A bill that would bar “the application of foreign law” in state courts received initial approval from the Montana Senate Thursday afternoon, passing a second reading on the Senate floor 28-21.
The bill must pass a final vote before heading to the House.
Under Senate Bill 97, introduced by state Sen. Keith Regier, R-Kalispell, state courts would be prohibited from applying foreign laws in Montana courts when it violates the Montana or United States constitutions.
Although the bill does not explicitly mention Islamic Sharia law, multiple proponents expressed fears that Islamic religious governance would displace the constitutions of the United States and Montana as immigrants and refugees resettle here.
Sharia is a set of Muslim religious laws that guides believers in personal interactions and business contracts.
The proposed measure was the subject of a lively Senate Judiciary Committee hearing on Jan. 24, during which more than 25 people testified in its favor, with seven opponents calling the bill “a solution in search of a problem.” Opponents also said the measure only exacerbates anti-Muslim sentiment at a time when the Trump administration is pushing a bleak view of Islam through its policy-making decisions.
“This effort is not solving a problem, but it is simply based on an out-of-state model in policy that is a direct reaction to Islamophobia and it is an underhanded effort to spread an alarmist message about Islam in order to keep Muslims in the United States on the margins,” Rachel Carroll Rivas, co-director of the Montana Human Rights Network, said in opposing the bill. “This is simply a policy rooted in xenophobia that is unfounded and unfair.”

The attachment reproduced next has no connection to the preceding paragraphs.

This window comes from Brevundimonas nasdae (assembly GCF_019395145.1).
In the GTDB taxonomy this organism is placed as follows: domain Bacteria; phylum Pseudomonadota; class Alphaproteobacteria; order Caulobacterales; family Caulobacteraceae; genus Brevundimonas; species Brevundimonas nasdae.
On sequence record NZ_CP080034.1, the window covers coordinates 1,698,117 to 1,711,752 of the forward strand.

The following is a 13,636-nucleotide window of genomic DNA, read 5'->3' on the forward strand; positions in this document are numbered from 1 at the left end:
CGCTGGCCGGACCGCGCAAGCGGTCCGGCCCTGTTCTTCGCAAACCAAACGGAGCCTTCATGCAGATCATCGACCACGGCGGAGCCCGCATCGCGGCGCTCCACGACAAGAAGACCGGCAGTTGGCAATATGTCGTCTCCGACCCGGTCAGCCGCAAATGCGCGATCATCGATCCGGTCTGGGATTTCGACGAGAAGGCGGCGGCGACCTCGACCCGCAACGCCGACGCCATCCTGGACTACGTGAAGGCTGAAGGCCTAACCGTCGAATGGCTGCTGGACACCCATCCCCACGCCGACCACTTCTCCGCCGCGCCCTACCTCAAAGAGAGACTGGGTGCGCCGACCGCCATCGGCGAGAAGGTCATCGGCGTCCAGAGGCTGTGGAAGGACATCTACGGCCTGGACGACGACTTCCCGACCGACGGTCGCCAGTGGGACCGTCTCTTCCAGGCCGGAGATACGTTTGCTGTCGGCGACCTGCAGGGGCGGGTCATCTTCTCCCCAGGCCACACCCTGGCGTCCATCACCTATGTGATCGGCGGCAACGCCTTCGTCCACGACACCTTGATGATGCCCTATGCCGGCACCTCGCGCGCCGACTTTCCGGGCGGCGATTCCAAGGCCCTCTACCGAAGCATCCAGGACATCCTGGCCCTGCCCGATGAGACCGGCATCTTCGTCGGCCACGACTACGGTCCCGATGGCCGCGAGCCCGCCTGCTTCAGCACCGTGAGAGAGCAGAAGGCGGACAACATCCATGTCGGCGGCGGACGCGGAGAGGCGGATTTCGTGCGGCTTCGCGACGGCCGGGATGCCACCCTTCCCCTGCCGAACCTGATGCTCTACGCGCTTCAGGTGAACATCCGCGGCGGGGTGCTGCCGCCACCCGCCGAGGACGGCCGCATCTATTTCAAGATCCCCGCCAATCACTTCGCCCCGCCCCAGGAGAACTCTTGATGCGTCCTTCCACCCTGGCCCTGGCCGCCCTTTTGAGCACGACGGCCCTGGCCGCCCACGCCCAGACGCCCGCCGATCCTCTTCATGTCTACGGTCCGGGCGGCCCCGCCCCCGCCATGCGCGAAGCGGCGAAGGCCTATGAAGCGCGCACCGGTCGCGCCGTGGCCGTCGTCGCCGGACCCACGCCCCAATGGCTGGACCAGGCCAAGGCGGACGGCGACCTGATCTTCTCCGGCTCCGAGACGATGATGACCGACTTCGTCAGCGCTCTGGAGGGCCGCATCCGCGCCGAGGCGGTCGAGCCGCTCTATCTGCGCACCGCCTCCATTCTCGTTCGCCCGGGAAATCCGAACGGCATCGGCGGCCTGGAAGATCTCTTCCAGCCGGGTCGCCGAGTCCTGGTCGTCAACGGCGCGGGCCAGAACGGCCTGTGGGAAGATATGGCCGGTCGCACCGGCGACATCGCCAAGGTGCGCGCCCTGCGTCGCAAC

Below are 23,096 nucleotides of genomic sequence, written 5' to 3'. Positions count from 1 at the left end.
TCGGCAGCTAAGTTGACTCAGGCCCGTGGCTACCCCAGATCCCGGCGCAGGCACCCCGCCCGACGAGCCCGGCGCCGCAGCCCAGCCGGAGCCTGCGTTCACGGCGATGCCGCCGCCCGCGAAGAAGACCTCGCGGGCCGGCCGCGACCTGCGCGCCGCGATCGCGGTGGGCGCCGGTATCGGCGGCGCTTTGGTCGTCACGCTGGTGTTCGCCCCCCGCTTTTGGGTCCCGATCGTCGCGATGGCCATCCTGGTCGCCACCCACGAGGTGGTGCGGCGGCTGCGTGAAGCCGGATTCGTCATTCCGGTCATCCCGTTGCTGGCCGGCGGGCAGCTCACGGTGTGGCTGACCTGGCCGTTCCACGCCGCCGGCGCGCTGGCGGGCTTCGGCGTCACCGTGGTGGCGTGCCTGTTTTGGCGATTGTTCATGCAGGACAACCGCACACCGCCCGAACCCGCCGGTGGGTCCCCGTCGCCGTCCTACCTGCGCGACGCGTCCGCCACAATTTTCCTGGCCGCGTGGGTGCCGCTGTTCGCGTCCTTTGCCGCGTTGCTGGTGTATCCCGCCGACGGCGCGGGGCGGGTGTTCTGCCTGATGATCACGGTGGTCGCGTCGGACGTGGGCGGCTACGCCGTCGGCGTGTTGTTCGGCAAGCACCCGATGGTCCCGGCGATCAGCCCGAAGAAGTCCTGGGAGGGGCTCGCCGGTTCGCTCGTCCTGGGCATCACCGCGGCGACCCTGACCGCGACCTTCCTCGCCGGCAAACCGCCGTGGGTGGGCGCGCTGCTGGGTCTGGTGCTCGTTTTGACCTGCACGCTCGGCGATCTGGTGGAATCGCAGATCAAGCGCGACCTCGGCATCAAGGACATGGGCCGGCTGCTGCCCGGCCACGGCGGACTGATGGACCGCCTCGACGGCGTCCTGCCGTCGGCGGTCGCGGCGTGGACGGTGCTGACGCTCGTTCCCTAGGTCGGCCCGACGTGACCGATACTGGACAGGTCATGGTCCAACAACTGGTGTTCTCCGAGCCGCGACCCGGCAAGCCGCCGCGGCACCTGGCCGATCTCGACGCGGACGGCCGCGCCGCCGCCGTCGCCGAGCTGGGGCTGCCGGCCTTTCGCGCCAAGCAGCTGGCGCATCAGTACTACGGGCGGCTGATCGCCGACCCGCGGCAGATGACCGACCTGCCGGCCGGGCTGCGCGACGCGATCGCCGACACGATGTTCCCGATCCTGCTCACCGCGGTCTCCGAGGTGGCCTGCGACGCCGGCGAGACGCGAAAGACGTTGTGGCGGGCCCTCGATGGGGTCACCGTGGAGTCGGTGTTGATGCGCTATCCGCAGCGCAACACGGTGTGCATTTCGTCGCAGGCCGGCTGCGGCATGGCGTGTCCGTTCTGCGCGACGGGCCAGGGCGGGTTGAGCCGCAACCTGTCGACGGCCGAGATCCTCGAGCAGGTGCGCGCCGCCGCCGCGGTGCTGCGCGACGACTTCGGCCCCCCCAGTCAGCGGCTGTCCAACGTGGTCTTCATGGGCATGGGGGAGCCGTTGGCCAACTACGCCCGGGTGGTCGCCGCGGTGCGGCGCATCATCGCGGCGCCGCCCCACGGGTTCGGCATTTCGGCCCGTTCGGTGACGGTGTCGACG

But Regier said the bill safeguards fundamental constitutional rights that could otherwise be jeopardized, and adds clarity to deter judicial misinterpretation.
“For these immigrants to retain their diverse rule of law would create a society in chaos,” Regier said.
On Jan. 31, the bill passed the committee on a party-line vote of 7-3, with all three Democrats opposing a measure they said was unnecessary and only fueled anti-Muslim rhetoric.
Some of the proponents who testified during the committee hearing hailed from Flathead Valley districts that Regier represents, including Sandy Montgomery.
“This bill is long overdue. We have allowed legal immigrants, illegal immigrants and now refugees to take advantage of our law and our culture and to take up their own agendas,” Montgomery said. “They have no intention to abide by our laws nor are they interested in assimilating into our culture.”
Sandy Bradford, of Helena, said the application of Sharia law in state courts could weaken women’s rights.
“It is my opinion that Islam is not a peaceful religion. In fact Islam is not a religion at all but rather an ideology. Islam in my opinion is an enemy to all. But especially to women.”
Abigail St. Lawrence, an attorney with the Montana Association of Christians, said the notion that Sharia law could supersede the state and U.S. constitutions is not true.
“I hear the concerns about protecting women, about protecting our friends and neighbors. This bill does not do that,” she said. “I have practiced law for 13 years in Montana. This has literally never happened in the United States. The reason for this is we have a constitution that protects us. This bill is not necessary.”